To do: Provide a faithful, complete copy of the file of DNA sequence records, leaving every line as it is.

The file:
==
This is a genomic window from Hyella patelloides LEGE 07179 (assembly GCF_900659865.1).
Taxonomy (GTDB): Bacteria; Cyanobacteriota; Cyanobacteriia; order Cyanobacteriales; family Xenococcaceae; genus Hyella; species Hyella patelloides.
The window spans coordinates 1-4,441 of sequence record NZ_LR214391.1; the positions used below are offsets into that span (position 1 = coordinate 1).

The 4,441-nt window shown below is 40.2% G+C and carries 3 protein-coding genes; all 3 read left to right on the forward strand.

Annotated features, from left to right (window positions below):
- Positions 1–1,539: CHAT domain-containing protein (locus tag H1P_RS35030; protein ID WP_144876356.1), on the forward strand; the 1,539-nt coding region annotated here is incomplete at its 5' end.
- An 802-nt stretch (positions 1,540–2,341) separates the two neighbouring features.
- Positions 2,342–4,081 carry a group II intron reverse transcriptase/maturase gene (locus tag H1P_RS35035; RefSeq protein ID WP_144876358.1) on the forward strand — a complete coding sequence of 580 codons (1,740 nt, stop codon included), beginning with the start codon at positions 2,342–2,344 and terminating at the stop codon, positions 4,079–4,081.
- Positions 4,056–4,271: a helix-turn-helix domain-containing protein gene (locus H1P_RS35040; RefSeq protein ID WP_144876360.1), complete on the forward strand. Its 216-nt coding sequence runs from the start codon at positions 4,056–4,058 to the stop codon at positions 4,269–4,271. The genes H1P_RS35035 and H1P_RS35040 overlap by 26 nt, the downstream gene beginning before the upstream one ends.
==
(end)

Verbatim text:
This is a genomic window from Hyella patelloides LEGE 07179 (assembly GCF_900659865.1).
Taxonomy (GTDB): Bacteria; Cyanobacteriota; Cyanobacteriia; order Cyanobacteriales; family Xenococcaceae; genus Hyella; species Hyella patelloides.
The window spans coordinates 1-4,441 of sequence record NZ_LR214391.1; the positions used below are offsets into that span (position 1 = coordinate 1).

The 4,441-nt window shown below is 40.2% G+C and carries 3 protein-coding genes; all 3 read left to right on the forward strand.

Annotated features, from left to right (window positions below):
- Positions 1–1,539: CHAT domain-containing protein (locus tag H1P_RS35030; protein ID WP_144876356.1), on the forward strand; the 1,539-nt coding region annotated here is incomplete at its 5' end.
- An 802-nt stretch (positions 1,540–2,341) separates the two neighbouring features.
- Positions 2,342–4,081 carry a group II intron reverse transcriptase/maturase gene (locus tag H1P_RS35035; RefSeq protein ID WP_144876358.1) on the forward strand — a complete coding sequence of 580 codons (1,740 nt, stop codon included), beginning with the start codon at positions 2,342–2,344 and terminating at the stop codon, positions 4,079–4,081.
- Positions 4,056–4,271: a helix-turn-helix domain-containing protein gene (locus H1P_RS35040; RefSeq protein ID WP_144876360.1), complete on the forward strand. Its 216-nt coding sequence runs from the start codon at positions 4,056–4,058 to the stop codon at positions 4,269–4,271. The genes H1P_RS35035 and H1P_RS35040 overlap by 26 nt, the downstream gene beginning before the upstream one ends.